• Why did you choose your individual career and/or field of study?
    • I’m from rural northern Michigan. In my house growing up, we had a set of encyclopedias, a glossary of tropical fish, a book about gnomes and both endless National Geographics and tomes about narrow-gauge railroads. The moments in which I got my hands on some ‘big-picture’ thinking — my English teacher, Ann Reasner, and my mom’s friend, who was an artist, Valerie Loop — I felt my mind leap and bound. I didn’t know what it meant exactly, but I knew that I wanted more. By almost random luck, I submitted one application for college and was accepted to Michigan State University (I’m the first person in my family to earn a college degree). First year, I didn’t understand anything — small town culture didn’t translate into a 40,000 person campus with 200+ person classes — and, though I was fascinated by the catalogue of classes (those lists under Philosophy, Religion, and Sociology!), I nearly flunked out of school. Luckily, my parents let me go back to try again the second year and I came upon a mentor in Political Science, Ron Puhek. Through him and a couple of philosophy and women’s studies professors — Herbert Garelick, Richard Peterson, and Marilyn Frye — I learned that the pursuit of ideas could indeed be a profession! I decided then, my sophomore year, to become a professor. I’m forever indebted to them for showing a small town girl that she could have big ideas 🙂  And, on that note, my town was quite conservative in the typical way of small American rural towns in the 1980s and 1990s, white, homophobic, heterosexist, and insular. I felt strongly at a young age about racial inclusivity, environmental justice, and gay rights, especially as I came to regard myself as bi-sexual. So, in short, I didn’t fit the bill. College was absolute liberation for me as were the big ideas that I encountered there.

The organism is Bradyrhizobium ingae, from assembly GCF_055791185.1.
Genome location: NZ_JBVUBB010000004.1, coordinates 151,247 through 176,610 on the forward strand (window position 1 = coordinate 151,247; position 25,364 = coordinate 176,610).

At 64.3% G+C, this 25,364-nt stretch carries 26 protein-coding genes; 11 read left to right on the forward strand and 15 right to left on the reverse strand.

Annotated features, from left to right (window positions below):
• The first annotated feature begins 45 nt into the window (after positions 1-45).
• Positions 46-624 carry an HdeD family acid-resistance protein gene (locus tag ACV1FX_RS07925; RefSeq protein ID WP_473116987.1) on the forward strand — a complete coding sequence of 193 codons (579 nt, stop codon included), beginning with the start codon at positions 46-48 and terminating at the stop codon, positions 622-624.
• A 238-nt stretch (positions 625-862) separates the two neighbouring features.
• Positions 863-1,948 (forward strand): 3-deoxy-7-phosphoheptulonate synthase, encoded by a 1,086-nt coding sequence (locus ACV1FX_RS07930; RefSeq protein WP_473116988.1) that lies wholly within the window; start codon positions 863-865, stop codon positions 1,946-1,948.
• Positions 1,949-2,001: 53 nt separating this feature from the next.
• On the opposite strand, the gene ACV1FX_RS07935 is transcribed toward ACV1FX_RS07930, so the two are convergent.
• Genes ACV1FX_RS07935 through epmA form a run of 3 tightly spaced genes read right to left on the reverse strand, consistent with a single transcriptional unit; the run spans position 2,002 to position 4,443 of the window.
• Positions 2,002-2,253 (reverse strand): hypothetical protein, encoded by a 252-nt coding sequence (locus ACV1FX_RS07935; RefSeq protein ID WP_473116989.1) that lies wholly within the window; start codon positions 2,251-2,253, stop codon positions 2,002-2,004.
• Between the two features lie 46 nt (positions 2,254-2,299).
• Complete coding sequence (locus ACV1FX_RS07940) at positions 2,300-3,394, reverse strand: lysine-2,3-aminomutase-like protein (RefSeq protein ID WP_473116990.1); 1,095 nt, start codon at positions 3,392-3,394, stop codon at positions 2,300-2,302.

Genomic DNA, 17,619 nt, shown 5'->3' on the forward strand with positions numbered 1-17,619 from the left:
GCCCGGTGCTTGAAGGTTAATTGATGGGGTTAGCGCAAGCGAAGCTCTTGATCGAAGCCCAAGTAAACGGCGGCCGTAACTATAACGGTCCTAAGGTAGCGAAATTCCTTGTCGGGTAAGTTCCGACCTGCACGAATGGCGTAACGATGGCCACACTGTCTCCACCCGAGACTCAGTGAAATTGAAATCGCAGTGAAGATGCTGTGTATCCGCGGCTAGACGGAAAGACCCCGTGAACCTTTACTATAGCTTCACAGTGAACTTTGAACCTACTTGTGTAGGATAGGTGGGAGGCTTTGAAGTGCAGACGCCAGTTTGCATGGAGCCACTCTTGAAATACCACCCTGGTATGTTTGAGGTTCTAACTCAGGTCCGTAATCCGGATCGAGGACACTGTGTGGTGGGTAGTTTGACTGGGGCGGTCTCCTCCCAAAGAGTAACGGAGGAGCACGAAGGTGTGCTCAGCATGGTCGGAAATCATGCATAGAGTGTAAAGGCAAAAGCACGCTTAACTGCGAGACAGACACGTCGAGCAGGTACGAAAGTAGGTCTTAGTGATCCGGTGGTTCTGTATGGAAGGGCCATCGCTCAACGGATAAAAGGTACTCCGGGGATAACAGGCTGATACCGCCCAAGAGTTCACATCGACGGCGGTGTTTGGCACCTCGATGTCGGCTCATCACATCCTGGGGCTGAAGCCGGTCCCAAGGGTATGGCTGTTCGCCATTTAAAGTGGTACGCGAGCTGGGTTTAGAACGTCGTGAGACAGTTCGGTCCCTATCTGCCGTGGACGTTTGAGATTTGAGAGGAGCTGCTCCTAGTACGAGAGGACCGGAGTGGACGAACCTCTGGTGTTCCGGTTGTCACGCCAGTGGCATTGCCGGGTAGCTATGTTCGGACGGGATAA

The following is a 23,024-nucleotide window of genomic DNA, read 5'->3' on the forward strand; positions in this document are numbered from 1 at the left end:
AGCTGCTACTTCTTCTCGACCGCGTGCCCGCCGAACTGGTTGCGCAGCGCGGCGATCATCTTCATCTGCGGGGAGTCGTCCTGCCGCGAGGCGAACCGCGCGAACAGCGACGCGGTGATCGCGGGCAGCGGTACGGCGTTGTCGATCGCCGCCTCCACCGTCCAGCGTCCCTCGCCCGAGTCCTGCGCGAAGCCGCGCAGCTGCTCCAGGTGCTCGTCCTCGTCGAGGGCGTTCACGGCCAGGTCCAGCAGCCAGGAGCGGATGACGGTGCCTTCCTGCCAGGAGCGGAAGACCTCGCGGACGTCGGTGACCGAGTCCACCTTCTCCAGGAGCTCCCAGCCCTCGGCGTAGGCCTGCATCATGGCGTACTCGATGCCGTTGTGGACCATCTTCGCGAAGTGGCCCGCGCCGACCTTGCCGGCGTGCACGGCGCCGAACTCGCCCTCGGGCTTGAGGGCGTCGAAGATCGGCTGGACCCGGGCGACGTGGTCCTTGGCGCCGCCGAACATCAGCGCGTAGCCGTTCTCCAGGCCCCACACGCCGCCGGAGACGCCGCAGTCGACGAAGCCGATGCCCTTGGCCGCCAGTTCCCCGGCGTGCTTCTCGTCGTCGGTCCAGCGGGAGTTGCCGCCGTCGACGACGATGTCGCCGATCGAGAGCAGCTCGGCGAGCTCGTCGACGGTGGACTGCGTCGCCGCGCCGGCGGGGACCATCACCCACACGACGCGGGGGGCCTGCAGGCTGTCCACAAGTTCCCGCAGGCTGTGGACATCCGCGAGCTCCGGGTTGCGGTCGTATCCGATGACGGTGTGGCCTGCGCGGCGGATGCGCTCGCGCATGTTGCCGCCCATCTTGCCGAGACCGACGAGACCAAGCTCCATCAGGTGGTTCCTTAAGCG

• What is your favorite activity to do when you are not teaching?
    • I love to be outside. All day in any way. I love walking, hiking, swimming, gardening. I also love laughing with my boys — age 7 and 3. When they’re smiling and we’re laughing, running around, there is nothing better.  Before the kids, I did a lot of collage work with handmade paper. I still build and make a lot….shelves, treehouses, garden beds, and anything that involves arranging.
  • Do you own any pets? If so, how many? If not, why?
    • Yes, two cats: Michael and Sappho. I was never into cats and my husband is allergic, but, hey, the boys begged us and the kitties were found by neighbors newborn with their mom on top of a garbage bag! Happy to have them now. They’re sweet.
Sappho (Left) and Michael (Right)
  • What is advice would you give to Marymount students in today’s uncertain and rapidly evolving world?
    • Stay connected!

Thanks to Professor O’Connor for sharing her pictures, interests, and professional background. Join us next week as our series continues! Autumn is well underway, a friendly reminder to be kind, stay safe, and begin to layer up!